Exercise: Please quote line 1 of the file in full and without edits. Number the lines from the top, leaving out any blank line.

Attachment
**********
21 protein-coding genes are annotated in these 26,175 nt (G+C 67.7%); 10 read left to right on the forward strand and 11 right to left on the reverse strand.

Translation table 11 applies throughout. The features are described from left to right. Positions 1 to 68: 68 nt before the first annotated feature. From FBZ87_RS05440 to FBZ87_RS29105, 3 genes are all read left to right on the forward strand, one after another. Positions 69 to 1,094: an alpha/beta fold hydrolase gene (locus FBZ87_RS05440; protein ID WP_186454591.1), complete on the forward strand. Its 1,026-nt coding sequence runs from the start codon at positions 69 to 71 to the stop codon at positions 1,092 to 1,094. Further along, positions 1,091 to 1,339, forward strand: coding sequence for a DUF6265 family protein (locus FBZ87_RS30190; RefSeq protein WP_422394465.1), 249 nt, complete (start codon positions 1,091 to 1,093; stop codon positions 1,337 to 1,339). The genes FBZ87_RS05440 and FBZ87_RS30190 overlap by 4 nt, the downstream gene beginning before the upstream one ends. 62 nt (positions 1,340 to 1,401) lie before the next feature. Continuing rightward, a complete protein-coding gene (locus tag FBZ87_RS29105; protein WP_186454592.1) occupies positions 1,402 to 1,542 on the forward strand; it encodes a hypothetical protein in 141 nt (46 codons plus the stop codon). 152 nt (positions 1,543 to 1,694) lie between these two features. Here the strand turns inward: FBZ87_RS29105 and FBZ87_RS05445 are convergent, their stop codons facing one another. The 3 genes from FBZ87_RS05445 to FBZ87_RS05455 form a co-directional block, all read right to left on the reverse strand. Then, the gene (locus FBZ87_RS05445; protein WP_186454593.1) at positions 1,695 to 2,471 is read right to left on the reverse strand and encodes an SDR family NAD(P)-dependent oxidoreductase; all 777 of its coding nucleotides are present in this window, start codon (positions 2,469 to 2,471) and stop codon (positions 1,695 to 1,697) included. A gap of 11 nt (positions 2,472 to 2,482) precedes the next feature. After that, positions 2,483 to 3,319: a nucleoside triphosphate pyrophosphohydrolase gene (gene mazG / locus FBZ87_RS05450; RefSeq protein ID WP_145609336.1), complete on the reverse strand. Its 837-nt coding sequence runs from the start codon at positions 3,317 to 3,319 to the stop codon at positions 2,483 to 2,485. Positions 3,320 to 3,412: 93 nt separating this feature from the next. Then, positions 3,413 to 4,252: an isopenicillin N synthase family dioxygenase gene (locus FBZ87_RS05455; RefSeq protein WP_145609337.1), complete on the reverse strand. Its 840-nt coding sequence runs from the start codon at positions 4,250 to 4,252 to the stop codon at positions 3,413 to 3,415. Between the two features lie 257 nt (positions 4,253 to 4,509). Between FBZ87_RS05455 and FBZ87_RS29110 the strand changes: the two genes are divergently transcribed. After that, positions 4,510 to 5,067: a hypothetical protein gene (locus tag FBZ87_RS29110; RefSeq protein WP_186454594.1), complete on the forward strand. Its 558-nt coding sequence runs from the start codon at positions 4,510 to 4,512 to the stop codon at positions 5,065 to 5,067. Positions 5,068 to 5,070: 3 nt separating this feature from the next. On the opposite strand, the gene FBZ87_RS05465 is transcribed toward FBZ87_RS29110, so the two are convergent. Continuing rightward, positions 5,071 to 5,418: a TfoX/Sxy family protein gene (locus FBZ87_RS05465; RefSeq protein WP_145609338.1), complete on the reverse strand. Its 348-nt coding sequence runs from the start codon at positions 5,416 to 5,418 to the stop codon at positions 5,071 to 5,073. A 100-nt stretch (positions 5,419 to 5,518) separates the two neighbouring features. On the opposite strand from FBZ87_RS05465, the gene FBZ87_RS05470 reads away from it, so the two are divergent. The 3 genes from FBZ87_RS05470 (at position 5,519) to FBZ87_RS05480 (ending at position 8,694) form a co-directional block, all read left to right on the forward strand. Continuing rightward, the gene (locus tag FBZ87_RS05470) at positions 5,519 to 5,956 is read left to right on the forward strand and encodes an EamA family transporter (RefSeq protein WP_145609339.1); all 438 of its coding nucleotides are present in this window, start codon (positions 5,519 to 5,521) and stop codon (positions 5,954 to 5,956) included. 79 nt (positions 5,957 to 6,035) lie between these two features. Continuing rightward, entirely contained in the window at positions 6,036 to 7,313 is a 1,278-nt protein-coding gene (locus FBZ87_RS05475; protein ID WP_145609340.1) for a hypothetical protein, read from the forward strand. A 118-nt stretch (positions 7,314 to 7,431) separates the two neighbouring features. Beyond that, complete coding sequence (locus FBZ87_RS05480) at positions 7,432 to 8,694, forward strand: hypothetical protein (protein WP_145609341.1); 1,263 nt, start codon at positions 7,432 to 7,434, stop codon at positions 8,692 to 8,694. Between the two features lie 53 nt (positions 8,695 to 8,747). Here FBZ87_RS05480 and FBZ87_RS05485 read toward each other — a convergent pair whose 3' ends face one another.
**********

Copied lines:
21 protein-coding genes are annotated in these 26,175 nt (G+C 67.7%); 10 read left to right on the forward strand and 11 right to left on the reverse strand.